Monday, January 31, 1994
Several Wall Street analysts and a few CEOs have been arguing for months now
that price controls on drugs are unlikely to survive as part of President Clinton's
health care package, so we can stop worrying and be happy. But a recent swing
through Washington was enough to convince us that price controls remain a threat,
if not an inevitability.
The key to this conclusion is the realization that the arcane rules of the
congressional budget-making process - coupled to the exercise of raw political
power - are moving to force price controls into place.
In this situation, discussion about the merits won't matter. The long sorry
history of price controls is irrelevant. Arguments based on economic rationality,
bureaucracy, investor incentives and patient welfare will be out of order.
In fact, even the goals of health care reform and the true societal costs and
benefits will largely become irrelevant once the budget rules take precedence.
And we're reasonably certain that the House Democratic leadership will use this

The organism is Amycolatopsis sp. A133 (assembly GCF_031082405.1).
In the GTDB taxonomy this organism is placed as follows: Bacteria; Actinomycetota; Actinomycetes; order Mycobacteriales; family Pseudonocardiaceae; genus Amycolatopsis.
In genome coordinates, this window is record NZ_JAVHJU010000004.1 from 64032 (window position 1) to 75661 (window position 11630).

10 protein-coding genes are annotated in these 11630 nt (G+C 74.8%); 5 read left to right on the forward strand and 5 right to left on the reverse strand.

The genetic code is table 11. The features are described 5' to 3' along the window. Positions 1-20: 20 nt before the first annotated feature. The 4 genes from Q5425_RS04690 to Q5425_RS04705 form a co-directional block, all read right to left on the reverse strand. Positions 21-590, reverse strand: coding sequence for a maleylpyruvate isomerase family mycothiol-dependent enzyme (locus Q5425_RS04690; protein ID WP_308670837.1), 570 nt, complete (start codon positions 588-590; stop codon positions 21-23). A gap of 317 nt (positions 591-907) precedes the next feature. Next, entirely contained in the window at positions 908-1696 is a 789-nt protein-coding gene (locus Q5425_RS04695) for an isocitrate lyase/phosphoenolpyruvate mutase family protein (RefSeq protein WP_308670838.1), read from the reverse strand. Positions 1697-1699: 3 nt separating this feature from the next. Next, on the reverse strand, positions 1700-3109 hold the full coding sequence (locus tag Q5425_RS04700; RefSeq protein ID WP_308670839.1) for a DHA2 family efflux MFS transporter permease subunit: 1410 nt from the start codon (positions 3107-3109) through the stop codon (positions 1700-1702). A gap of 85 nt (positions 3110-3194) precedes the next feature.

to their advantage to stifle attempts to modify the Clinton legislation.
The bottom line, given the timing of the leadership's timetable for delivering
a bill, is that time is running out to redirect health care reform.
Budget rules: Through the Looking Glass
In a nutshell, the only way for the White House to provide a prescription drug benefit is to ensure there's enough cost savings in the system - and the only way to ensure enough savings is to control prices. In other words, the drug benefit is tightly linked to the plans to impose Medicare rebates on drug manufacturers and to the ability of the government to blacklist capitation-busting drugs.